As for the brave facing more deaths, that may be true in war and most of the time they brave ones likely do not talk about it.  Do they really have the luxury of talking about it if they are consistently throwing themselves in harm’s way to save the innocent or in times of war their fellow officers and soldiers?  I think not.

A:  Maybe the brave not talking about the times they’ve faced death keeps them from breaking down.  They can’t think about it because if they do, they’d become fearful and more likely to do something careless and die.  I remember a discussion along those lines in the Stephen Ambrose book, Band of Brothers.

I think they are both at least trying to be brave, with Catherine saying she’ll figure out the best place to have the baby knowing that Henry probably won’t be with her and she likely will be shunned by some of the nurses.  There is so little emotion or inner turmoil on Henry’s part, but he seems to calmly make arrangements to get back to the front, which might be construed as bravery.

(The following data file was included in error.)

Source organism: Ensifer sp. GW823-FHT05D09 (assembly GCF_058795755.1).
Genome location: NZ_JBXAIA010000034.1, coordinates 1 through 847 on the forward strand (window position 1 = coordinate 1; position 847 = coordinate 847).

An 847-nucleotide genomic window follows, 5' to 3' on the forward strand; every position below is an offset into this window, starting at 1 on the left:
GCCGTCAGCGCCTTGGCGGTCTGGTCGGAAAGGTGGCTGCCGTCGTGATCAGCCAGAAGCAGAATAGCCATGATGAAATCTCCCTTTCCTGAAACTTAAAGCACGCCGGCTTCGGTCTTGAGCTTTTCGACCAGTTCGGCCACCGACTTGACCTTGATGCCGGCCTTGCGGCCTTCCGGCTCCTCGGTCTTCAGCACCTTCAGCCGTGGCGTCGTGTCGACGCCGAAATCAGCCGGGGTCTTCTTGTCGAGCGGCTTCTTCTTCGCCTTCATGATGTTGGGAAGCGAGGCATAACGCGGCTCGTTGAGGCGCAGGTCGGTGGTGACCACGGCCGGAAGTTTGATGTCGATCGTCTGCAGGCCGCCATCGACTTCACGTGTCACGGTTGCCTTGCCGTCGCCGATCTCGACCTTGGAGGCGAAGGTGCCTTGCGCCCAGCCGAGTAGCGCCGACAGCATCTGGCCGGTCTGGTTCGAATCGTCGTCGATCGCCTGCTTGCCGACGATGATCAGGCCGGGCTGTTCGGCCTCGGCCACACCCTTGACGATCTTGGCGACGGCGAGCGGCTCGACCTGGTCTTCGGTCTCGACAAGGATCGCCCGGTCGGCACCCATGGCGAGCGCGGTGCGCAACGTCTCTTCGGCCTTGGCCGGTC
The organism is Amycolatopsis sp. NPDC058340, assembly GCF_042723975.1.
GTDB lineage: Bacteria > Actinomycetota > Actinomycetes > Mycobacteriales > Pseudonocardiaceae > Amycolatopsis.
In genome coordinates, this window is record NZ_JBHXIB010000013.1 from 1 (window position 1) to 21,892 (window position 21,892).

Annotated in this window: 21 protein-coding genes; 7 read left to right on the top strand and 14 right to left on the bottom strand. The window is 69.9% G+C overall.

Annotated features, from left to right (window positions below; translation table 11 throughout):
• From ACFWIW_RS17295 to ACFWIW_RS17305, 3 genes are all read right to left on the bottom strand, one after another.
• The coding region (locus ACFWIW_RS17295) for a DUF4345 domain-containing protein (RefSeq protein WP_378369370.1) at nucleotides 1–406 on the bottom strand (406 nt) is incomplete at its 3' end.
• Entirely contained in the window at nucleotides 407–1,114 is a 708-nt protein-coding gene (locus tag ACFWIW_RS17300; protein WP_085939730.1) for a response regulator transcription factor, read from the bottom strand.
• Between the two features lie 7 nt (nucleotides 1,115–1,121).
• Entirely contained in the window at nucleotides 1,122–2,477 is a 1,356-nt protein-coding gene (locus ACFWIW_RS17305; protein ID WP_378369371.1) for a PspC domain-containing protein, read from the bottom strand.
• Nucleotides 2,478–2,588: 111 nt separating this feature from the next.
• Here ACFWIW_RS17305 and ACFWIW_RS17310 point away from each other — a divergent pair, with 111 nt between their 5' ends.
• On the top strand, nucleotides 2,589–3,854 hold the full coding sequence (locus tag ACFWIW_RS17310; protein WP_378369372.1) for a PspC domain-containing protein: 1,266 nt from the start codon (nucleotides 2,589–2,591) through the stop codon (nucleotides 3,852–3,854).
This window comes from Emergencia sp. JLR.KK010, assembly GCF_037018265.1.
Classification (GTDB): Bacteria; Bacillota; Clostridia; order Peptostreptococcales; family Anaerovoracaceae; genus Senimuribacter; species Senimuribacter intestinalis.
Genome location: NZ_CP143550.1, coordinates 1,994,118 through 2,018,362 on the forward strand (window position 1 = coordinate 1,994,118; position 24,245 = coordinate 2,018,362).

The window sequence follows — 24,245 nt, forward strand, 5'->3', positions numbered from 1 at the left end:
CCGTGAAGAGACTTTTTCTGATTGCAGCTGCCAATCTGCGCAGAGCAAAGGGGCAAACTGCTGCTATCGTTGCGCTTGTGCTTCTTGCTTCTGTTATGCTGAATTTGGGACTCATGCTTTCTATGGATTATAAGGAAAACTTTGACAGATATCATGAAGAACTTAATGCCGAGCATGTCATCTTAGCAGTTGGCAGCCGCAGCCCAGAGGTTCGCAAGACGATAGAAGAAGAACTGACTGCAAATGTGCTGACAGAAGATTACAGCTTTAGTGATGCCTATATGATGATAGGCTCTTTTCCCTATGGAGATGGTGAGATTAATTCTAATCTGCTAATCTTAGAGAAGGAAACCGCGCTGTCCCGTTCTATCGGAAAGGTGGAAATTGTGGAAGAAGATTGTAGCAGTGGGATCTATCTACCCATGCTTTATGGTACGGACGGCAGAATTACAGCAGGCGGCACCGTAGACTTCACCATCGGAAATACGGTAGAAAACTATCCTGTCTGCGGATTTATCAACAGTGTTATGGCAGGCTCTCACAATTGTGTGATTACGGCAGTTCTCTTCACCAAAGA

2. What do you think about Henry’s reaction to Catherine’s pregnancy announcement?

S:  He doesn’t really have time to react at all; she’s too busy talking over him and telling him not to worry.  He has little time to just agree with whatever she’s talking about, and that seems to be how they relate to one another.  The short responses from Henry tell me a great deal about the shock he’s feeling and his possible mixed emotions about his relationship with her and how careless they have been.  They aren’t even married and it never really crosses their minds to change that situation, even for the sake of the child.

A:  Catherine tells him and goes on about him not worrying and whether it’s all right, and all Henry gives are short responses.  “Of course.”  “I’m not worried.”  I would have loved to know what was going on in his mind, which really is the benefit of the first-person POV, but you get none of that here.  Here he is with a woman he says he loves but probably doesn’t truly love getting ready to go back to war, and she still thinks of them as married but they’re not, and he just learns he’s going to be a father.  Maybe the short responses are very telling, but it’s difficult to know that for sure given the distance between the reader and the narrator from the very beginning.